They condemn Google in Spain for not erasing the digital trace of a pardoned

A court in the Spanish city of Barcelona (northeast) sentenced Google to pay 10,000 euros to a man

who sued them for moral damages and interference with honor, because they had not erased their digital trace from search engines and it could be seen that he was pardoned in 1999 for a crime committed in 1981.

In the sentence, the Court of Barcelona partially agrees with the plaintiff and obliges Google to remove all personal information from its indexing and caches, in which his pardon was published, and to indemnify him with 10,000 euros for moral damages caused by the “interference” in his right to privacy and honor.

The case

The plaintiff had already requested years ago that his digital footprint be erased, so that in 2010 the Spanish Agency for Data Protection urged Google to remove the data from its index and to make it impossible to access it in the future and the Barcelona Court estimated in 2014 the first complaint he filed for interference with his honor.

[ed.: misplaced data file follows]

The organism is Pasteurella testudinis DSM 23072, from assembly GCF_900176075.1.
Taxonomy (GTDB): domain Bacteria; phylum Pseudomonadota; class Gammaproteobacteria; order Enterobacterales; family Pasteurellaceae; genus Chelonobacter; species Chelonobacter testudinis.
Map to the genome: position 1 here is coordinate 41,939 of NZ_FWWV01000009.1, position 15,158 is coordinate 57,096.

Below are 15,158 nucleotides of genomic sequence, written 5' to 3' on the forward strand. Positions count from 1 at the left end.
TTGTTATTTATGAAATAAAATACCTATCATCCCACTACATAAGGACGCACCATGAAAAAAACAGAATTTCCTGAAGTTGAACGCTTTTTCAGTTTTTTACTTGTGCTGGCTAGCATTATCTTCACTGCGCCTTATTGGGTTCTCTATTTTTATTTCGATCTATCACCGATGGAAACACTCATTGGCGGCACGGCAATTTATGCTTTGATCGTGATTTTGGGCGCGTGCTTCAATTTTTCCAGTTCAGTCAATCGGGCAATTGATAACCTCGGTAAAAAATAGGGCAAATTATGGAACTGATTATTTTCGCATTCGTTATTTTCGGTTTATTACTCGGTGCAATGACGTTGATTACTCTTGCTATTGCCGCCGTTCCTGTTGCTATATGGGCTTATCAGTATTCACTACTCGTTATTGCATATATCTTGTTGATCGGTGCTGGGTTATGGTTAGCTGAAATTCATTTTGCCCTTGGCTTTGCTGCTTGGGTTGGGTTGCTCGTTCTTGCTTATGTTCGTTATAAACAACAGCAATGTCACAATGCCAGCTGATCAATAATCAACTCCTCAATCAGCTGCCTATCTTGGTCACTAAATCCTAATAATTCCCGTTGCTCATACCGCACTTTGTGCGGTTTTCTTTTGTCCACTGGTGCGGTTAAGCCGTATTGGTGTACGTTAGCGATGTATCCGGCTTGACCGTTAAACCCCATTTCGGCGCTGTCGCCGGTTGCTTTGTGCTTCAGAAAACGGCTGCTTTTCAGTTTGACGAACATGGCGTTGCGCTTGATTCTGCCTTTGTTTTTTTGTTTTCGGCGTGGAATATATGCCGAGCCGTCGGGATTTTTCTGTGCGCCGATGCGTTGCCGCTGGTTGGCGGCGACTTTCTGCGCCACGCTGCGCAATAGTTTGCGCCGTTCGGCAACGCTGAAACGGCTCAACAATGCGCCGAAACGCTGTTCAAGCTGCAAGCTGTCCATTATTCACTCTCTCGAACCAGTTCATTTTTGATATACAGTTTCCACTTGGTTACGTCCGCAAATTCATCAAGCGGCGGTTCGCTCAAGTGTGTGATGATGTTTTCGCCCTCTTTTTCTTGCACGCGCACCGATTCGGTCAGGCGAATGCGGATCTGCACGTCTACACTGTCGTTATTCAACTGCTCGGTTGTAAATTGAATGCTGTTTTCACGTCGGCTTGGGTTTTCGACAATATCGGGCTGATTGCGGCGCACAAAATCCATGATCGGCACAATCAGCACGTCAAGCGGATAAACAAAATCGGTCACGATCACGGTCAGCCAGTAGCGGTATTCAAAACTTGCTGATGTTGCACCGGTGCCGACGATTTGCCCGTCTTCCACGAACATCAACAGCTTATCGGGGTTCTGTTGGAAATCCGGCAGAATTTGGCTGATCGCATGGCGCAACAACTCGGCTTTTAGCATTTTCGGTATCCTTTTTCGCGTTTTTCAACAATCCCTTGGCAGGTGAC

Despite this, the man verified that his pardon could still be consulted through Google search engines , so he appealed again to the courts, which once again agreed with him, although the court ruled out compensating him with the 51,200 euros that asked and limited it to 10 thousand euros.

The Court of Barcelona emphasizes in its judgment that digital oblivion” is covered by community regulations, which recognize the right to obtain, “without undue delay”, the deletion of data “when they are no longer necessary in relation to the purposes for which that were collected or processed, when the consent on which the treatment was based is withdrawn or when the interested party opposes the treatment”, among others.

The sentence also invokes the jurisprudence of the Spanish Supreme Court, which determined that, despite the fact that the processing of personal data may be “initially lawful”, it may “cease to be so over time”.

According to the Court of Barcelona, ​​although the moral damages caused in this type of case are “difficult to verify and quantify”, they are also “real”: “they clearly are those derived from the discredit and deterioration of the public image or the affectation personal or family dignity and privacy.